The following is a press release from the Massachusetts Attorney General’s office to SOURCE media.
BOSTON – Massachusetts Attorney General Maura Healey announced today, July 13, that Universal Health Services (UHS) will pay over $15 million to resolve two separate sets of allegations that the company improperly billed the state’s Medicaid Program (MassHealth).
Under the terms of the first settlement agreement, UHS and its affiliates, UHS of Delaware, Inc, and HRI Clinics, Inc. d/b/a Arbour Counseling Services, will pay $10 million to resolve allegations in two lawsuits regarding false claims to MassHealth for outpatient mental health services between 2009 and 2017 at outpatient mental health centers throughout Massachusetts, including in Allston, Fall River, Franklin, Haverhill, Lawrence, Lowell, Malden, Norwell, Woburn, and Worcester.
The AG’s Office, along with the whistleblowers in this case, specifically alleged that the defendants caused the submission of claims for services provided by unlicensed and non-independently licensed staff who were not properly supervised; for medications prescribed by psychiatric nurses who were also not properly supervised; for services performed by unlicensed, unsupervised, and unqualified psychologists; and for employing clinicians with inadequate educational credentials.
“This company routinely allowed unqualified and unsupervised mental health professionals to provide care to patients and improperly billed MassHealth for it,” said Healey. “This behavior put patients at risk and wasted critically needed health care dollars. With this settlement, millions of dollars will now be returned to our state.”
The whistleblowers in this case, Julio Escobar and Carmen Correa, originally filed a qui tam suit in 2011 in the U.S. District Court of Massachusetts captioned United States et al. ex rel. Escobar et al. v. Universal Health Services, Inc. et al., (Escobar).
This case went up to the U.S. Supreme Court, which, in 2016, decided that the “implied certification theory” of liability in False Claims Act cases was viable, meaning that a provider of services can be responsible for submitting false claims to government payors if the claims make specific representations about the services provided or if the defendant’s failure to disclose noncompliance with certain regulations makes the filing of claims “misleading half-truths.” Escobar remains the most recent, influential decision from the Supreme Court on False Claims Act cases.
After the Supreme Court remanded Escobar to the federal court in Massachusetts for further litigation, the whistleblowers brought a separate suit in September 2017 – United States et al. ex rel. Correa et al. v. Universal Health Services, Inc. et al., (Correa) – which contained similar allegations to Escobar. The settlement agreement with the AG’s Office resolves the allegations against UHS in both Escobar and Correa.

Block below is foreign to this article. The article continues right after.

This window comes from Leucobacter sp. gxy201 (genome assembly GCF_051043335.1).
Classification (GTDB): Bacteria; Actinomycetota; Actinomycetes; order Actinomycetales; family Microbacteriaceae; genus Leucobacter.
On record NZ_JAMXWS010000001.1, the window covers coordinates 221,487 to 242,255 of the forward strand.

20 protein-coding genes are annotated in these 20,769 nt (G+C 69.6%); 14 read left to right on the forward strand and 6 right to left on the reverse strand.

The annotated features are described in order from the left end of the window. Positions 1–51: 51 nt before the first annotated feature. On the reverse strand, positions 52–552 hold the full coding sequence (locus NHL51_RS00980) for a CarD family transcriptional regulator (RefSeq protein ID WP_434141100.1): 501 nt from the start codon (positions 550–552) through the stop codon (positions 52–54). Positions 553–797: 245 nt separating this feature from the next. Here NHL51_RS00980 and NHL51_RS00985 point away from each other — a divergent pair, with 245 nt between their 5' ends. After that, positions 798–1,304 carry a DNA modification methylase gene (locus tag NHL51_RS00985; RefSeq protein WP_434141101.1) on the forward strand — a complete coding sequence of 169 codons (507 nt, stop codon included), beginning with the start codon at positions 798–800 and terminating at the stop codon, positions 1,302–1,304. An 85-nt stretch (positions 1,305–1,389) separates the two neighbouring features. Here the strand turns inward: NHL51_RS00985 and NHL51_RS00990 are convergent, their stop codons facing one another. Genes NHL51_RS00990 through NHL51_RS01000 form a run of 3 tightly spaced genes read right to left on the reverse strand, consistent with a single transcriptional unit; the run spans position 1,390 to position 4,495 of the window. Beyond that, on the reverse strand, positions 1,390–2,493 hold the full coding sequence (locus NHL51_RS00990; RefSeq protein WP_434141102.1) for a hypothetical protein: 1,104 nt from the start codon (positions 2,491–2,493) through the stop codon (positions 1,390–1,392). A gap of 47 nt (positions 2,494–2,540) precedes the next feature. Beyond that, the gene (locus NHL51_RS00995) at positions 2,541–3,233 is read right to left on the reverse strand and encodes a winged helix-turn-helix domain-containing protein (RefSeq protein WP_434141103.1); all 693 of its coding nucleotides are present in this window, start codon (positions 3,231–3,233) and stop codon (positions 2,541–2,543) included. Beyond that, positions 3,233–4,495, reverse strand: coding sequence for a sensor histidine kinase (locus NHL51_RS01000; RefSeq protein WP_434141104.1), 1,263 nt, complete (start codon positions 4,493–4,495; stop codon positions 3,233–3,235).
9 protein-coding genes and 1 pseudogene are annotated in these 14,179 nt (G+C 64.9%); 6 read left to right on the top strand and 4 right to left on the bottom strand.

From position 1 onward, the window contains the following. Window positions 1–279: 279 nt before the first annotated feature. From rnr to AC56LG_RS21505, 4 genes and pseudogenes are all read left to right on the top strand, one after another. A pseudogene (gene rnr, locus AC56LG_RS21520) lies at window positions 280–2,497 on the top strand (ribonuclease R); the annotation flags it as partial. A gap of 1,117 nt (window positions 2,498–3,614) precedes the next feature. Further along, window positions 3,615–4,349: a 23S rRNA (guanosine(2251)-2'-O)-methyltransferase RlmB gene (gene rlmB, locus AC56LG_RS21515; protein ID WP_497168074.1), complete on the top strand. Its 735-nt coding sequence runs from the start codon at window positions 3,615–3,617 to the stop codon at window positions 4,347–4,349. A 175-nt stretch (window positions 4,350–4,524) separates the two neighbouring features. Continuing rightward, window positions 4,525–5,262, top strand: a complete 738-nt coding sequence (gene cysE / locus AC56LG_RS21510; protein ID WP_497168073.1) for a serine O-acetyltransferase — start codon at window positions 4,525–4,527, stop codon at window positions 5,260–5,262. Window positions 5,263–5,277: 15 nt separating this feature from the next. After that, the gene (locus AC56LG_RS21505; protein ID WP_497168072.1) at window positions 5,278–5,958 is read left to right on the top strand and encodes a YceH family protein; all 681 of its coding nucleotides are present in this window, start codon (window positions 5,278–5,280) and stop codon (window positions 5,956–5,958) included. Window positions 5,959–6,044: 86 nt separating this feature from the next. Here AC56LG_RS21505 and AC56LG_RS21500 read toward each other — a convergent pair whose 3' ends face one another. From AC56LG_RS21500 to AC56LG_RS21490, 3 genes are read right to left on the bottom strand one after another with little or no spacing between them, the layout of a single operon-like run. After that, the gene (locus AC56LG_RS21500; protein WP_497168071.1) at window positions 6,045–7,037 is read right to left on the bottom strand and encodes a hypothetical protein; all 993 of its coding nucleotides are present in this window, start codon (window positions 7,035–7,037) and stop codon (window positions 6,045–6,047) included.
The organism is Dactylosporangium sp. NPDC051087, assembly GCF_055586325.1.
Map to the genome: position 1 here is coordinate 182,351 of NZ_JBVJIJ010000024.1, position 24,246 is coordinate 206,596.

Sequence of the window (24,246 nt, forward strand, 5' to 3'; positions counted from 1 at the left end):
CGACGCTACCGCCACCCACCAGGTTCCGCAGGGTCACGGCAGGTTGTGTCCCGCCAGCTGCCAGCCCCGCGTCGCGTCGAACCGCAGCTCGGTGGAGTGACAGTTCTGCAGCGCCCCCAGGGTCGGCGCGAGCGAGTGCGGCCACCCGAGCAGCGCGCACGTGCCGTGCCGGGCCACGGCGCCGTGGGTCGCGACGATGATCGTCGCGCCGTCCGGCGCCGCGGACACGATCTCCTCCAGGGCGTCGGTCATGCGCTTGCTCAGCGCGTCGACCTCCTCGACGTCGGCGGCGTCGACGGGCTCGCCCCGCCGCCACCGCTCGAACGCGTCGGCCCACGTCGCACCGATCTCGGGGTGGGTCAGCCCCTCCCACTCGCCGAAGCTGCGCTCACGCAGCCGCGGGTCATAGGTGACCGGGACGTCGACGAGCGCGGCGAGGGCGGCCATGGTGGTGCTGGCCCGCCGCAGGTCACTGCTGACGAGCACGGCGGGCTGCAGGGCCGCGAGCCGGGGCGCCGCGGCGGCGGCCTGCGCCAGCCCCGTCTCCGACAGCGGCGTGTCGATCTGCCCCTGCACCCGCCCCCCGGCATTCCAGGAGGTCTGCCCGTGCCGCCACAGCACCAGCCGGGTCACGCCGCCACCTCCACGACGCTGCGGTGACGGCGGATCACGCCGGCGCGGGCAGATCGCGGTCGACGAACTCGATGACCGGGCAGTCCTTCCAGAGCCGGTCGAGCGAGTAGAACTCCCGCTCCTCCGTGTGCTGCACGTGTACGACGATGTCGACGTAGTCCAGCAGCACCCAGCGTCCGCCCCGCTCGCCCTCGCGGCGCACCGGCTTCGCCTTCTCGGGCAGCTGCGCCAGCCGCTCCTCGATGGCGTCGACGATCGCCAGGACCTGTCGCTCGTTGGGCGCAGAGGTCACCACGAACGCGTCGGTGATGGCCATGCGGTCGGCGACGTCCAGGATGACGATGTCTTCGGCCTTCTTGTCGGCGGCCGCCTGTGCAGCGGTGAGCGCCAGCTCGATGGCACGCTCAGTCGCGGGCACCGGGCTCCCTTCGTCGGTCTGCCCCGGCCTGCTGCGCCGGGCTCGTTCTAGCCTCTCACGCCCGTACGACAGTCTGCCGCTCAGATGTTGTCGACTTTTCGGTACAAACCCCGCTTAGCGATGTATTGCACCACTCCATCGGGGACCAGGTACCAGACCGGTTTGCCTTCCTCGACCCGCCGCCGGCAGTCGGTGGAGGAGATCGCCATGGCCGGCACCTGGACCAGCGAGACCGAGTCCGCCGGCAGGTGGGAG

As part of the resolution in Escobar and Correa, Arbour Counseling Services will institute a multiyear compliance program, overseen by an independent compliance monitor, at all of its Massachusetts outpatient clinics.
In the second settlement agreement, Massachusetts joined other states and the federal government to settle allegations of fraud against UHS arising from UHS’s inpatient and residential psychiatric and behavioral health facilities.
The total value of the national settlement is $117 million, and Massachusetts will receive nearly $5.5 million as a result. The settlement resolves allegations that, from 2007 through 2018, UHS submitted claims for payment to government healthcare programs for services provided to Medicaid beneficiaries at residential and inpatient treatment facilities who were not eligible for inpatient or residential treatment.
The settlement further resolves allegations that UHS failed to properly discharge beneficiaries when they no longer needed inpatient or residential treatment leading to improper and excessive lengths of stay, failed to provide adequate staffing, training and/or supervision of staff, billed for services not rendered, and engaged in the improper use of physical and chemical restraints.
This second UHS settlement results from 18 whistleblower lawsuits originally filed in federal courts throughout the country. A National Association of Medicaid Fraud Control Units (NAMFCU) team investigated the allegations in conjunction with the U.S. Department of Justice.
In the AG’s Office, the Escobar and Correa matters were handled by Assistant Attorney General Philip Schreiber, Assistant Attorney General Robyn Dollar, Assistant Attorney General Evelyn Tang, and Investigators William Welsh, April Waterhouse, and Denise Long of the AG’s Medicaid Fraud Division, with assistance from the U.S. Health and Human Services, Office of Inspector General and the U.S. Attorney’s Office in Boston. Significant assistance was provided by the whistleblowers’ law firm, Greene, LLP, and by MassHealth.
The second UHS matter was handled by Managing Attorney Jennifer Goldstein, Assistant Attorney General Evelyn Tang, and Senior Health Care Fraud Investigator Christine Barker, and Investigators Denise Long and William Welsh, of the AG’s Medicaid Fraud Division, with assistance from MassHealth and the Office of the Inspector General. Jennifer Goldstein worked with the National Association of Medicaid Fraud Control Units (NAMFCU) team to investigate and settle the second UHS matter.
The AG’s Medicaid Fraud Division receives 75 percent of its funding from the U.S. Department of Health and Human Services under a grant award. The remaining 25 percent is funded by the Commonwealth of Massachusetts.